Who is Oscar in The Absolutely True Diary of a Part-Time Indian?

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Oscar is Junior's dog. He is a mutt whom Junior trusts more than any human being, and he feels that Oscar is a very good being. Oscar becomes sick from the heat, and he has seizures. Junior begs his parents to take Oscar to the vet, but they simply don't...

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Oscar is Junior's dog. He is a mutt whom Junior trusts more than any human being, and he feels that Oscar is a very good being. Oscar becomes sick from the heat, and he has seizures. Junior begs his parents to take Oscar to the vet, but they simply don't have the money, as the visit could cost hundreds of dollars. Instead, Junior's dad shoots the dog, which, Junior points out, only costs two cents for the bullet.

Oscar is a symbol of the poverty of Junior's family and the way Junior is denied basic joys that might be available to other kids. Junior's parents know that he loves his dog, but they are put in the position of not being able to do anything to help him. They come from a long line of poor people, and there isn't any route to earning a better living on the reservation.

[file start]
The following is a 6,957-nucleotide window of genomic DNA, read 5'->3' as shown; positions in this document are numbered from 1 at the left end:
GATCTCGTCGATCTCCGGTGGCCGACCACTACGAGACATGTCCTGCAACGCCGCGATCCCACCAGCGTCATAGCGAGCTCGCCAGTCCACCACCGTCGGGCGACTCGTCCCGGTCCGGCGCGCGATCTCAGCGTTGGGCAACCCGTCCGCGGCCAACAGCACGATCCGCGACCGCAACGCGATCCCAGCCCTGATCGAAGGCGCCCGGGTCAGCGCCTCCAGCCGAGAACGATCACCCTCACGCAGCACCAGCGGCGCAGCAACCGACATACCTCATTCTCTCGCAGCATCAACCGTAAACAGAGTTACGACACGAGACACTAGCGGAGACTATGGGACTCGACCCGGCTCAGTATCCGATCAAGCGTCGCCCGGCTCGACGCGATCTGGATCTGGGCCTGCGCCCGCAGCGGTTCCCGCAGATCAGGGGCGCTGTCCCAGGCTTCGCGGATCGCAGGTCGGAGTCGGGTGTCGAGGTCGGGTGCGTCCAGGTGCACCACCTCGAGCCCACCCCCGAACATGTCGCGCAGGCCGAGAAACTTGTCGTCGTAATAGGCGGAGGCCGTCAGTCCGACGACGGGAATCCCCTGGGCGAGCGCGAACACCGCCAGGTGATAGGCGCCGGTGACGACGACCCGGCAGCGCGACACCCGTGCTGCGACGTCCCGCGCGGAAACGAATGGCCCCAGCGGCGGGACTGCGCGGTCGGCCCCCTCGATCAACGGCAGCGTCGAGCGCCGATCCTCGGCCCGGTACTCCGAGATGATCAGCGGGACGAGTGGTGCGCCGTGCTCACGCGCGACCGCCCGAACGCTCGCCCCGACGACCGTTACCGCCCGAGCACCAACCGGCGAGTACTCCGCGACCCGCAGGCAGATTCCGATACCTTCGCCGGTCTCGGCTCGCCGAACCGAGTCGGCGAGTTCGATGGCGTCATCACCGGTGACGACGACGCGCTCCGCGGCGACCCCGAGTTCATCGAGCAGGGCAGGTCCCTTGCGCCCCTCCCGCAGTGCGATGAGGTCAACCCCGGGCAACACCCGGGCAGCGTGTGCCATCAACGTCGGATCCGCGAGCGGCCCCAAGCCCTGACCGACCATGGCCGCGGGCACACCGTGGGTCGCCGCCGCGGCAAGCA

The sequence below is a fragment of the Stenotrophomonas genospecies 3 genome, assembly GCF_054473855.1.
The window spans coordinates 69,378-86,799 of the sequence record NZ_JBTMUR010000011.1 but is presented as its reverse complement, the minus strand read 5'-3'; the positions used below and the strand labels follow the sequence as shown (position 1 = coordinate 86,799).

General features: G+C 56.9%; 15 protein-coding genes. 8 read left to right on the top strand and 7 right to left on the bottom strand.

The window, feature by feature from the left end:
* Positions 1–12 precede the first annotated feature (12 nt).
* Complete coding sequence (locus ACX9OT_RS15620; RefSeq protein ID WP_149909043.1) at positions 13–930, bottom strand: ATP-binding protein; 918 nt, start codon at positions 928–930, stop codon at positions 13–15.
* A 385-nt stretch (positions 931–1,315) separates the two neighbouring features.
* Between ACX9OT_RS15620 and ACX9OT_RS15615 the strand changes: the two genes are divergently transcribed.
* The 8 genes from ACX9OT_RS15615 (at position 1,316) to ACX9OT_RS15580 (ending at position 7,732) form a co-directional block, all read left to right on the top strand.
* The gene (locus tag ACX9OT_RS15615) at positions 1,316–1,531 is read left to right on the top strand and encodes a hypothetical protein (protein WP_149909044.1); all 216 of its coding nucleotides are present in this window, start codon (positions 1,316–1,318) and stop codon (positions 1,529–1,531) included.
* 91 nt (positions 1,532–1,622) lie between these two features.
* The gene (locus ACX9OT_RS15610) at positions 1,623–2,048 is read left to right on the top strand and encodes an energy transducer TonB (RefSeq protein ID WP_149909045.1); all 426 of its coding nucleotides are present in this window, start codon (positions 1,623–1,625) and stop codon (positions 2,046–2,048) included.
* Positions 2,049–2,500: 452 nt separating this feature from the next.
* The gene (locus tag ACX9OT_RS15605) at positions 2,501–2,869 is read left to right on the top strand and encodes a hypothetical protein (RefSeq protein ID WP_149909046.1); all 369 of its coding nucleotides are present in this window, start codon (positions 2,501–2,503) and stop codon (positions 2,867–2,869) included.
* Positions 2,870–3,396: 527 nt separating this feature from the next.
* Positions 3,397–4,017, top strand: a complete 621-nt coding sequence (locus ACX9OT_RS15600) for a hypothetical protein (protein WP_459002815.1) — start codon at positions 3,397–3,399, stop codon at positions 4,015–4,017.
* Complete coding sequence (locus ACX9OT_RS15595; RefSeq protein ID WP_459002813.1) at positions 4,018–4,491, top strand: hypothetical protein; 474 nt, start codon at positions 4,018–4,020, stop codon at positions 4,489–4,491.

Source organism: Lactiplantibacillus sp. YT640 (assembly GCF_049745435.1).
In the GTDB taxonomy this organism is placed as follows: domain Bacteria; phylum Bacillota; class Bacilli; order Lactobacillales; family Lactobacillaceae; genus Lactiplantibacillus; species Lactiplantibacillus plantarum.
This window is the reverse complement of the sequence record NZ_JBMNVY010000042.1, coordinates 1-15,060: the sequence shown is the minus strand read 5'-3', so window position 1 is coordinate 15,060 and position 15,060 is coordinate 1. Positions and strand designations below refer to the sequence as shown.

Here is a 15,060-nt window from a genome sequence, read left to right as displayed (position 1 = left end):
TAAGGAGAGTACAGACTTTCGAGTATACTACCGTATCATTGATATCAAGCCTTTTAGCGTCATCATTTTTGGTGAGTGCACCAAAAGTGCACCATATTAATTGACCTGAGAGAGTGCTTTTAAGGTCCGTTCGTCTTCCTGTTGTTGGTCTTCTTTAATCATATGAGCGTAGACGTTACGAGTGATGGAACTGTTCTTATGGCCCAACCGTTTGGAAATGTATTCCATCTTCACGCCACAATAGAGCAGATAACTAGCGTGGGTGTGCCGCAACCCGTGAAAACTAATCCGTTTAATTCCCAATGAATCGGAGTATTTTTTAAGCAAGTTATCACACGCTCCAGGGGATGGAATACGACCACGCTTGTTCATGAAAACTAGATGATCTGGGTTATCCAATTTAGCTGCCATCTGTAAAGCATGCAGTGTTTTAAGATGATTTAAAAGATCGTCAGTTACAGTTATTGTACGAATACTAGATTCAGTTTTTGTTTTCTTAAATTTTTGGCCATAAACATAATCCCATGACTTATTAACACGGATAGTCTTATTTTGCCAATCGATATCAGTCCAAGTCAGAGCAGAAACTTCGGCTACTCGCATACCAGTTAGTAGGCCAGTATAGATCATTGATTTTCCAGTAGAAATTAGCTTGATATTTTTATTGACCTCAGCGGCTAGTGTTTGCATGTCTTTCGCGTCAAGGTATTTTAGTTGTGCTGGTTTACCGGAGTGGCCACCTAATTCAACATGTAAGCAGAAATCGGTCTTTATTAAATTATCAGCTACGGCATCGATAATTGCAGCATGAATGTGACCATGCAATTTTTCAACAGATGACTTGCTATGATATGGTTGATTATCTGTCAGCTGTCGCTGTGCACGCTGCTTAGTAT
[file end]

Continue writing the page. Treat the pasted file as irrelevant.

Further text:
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Oscar is Junior's dog. He is "only an adopted stray mutt, but he was the only living thing that [Junior] could depend on" (9). Oscar is actually not a main character of the story. He is introduced, sadly, to illustrate a bigger point about poverty.

Junior explains that the worst thing about being poor is not actually hunger. He then goes on to tell the story of Oscar, his adopted and beloved dog, who was "better than any human [he] had ever known" (9). But then Oscar gets sick and there's not enough money to take him to the vet. Instead of treating the sick dog, Junior's dad gets out his gun and puts him down. 

For Junior, the painful memory of Oscar and his fate is an illustration of the real physical pain of poverty. In a sense, Oscar is a piece of the bigger picture compelling Junior to leave the reservation and do something more with his life.

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